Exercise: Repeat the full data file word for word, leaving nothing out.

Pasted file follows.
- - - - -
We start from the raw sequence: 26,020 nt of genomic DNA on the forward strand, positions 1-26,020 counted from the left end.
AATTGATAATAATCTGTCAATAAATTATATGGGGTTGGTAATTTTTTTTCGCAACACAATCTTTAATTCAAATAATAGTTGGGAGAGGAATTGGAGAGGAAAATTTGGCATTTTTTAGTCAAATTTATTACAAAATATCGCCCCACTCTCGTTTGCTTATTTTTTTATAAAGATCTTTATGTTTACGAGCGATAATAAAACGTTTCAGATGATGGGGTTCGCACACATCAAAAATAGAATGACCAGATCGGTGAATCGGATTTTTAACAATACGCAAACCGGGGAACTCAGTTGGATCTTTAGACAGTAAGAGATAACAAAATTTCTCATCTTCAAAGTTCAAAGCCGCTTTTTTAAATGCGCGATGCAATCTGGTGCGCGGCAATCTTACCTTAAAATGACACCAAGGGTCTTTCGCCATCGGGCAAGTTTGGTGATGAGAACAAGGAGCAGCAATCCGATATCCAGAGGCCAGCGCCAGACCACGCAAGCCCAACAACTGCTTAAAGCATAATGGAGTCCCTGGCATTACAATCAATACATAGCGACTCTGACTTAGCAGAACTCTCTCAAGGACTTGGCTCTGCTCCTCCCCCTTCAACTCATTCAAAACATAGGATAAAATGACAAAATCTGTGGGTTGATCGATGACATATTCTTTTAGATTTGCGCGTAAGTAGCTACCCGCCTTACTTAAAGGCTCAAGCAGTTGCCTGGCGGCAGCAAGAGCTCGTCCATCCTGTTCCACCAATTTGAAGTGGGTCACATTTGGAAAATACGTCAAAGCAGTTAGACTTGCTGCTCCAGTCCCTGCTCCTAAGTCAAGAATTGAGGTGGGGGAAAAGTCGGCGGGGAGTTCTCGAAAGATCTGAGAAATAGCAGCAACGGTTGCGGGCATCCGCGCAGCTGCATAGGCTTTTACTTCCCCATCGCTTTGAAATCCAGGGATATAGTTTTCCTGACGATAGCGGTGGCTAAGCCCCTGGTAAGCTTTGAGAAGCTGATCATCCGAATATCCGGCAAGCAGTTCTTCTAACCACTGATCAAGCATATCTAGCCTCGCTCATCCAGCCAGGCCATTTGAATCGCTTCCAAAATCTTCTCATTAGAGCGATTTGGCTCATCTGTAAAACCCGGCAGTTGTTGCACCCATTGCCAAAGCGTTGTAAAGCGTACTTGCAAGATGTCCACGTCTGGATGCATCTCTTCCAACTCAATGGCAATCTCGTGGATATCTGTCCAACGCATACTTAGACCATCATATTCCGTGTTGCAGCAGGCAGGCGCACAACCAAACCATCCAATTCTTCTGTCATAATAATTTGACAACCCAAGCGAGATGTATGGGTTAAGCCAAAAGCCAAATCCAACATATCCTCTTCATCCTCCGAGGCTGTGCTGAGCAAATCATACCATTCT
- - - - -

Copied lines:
We start from the raw sequence: 26,020 nt of genomic DNA on the forward strand, positions 1-26,020 counted from the left end.
AATTGATAATAATCTGTCAATAAATTATATGGGGTTGGTAATTTTTTTTCGCAACACAATCTTTAATTCAAATAATAGTTGGGAGAGGAATTGGAGAGGAAAATTTGGCATTTTTTAGTCAAATTTATTACAAAATATCGCCCCACTCTCGTTTGCTTATTTTTTTATAAAGATCTTTATGTTTACGAGCGATAATAAAACGTTTCAGATGATGGGGTTCGCACACATCAAAAATAGAATGACCAGATCGGTGAATCGGATTTTTAACAATACGCAAACCGGGGAACTCAGTTGGATCTTTAGACAGTAAGAGATAACAAAATTTCTCATCTTCAAAGTTCAAAGCCGCTTTTTTAAATGCGCGATGCAATCTGGTGCGCGGCAATCTTACCTTAAAATGACACCAAGGGTCTTTCGCCATCGGGCAAGTTTGGTGATGAGAACAAGGAGCAGCAATCCGATATCCAGAGGCCAGCGCCAGACCACGCAAGCCCAACAACTGCTTAAAGCATAATGGAGTCCCTGGCATTACAATCAATACATAGCGACTCTGACTTAGCAGAACTCTCTCAAGGACTTGGCTCTGCTCCTCCCCCTTCAACTCATTCAAAACATAGGATAAAATGACAAAATCTGTGGGTTGATCGATGACATATTCTTTTAGATTTGCGCGTAAGTAGCTACCCGCCTTACTTAAAGGCTCAAGCAGTTGCCTGGCGGCAGCAAGAGCTCGTCCATCCTGTTCCACCAATTTGAAGTGGGTCACATTTGGAAAATACGTCAAAGCAGTTAGACTTGCTGCTCCAGTCCCTGCTCCTAAGTCAAGAATTGAGGTGGGGGAAAAGTCGGCGGGGAGTTCTCGAAAGATCTGAGAAATAGCAGCAACGGTTGCGGGCATCCGCGCAGCTGCATAGGCTTTTACTTCCCCATCGCTTTGAAATCCAGGGATATAGTTTTCCTGACGATAGCGGTGGCTAAGCCCCTGGTAAGCTTTGAGAAGCTGATCATCCGAATATCCGGCAAGCAGTTCTTCTAACCACTGATCAAGCATATCTAGCCTCGCTCATCCAGCCAGGCCATTTGAATCGCTTCCAAAATCTTCTCATTAGAGCGATTTGGCTCATCTGTAAAACCCGGCAGTTGTTGCACCCATTGCCAAAGCGTTGTAAAGCGTACTTGCAAGATGTCCACGTCTGGATGCATCTCTTCCAACTCAATGGCAATCTCGTGGATATCTGTCCAACGCATACTTAGACCATCATATTCCGTGTTGCAGCAGGCAGGCGCACAACCAAACCATCCAATTCTTCTGTCATAATAATTTGACAACCCAAGCGAGATGTATGGGTTAAGCCAAAAGCCAAATCCAACATATCCTCTTCATCCTCCGAGGCTGTGCTGAGCAAATCATACCATTCT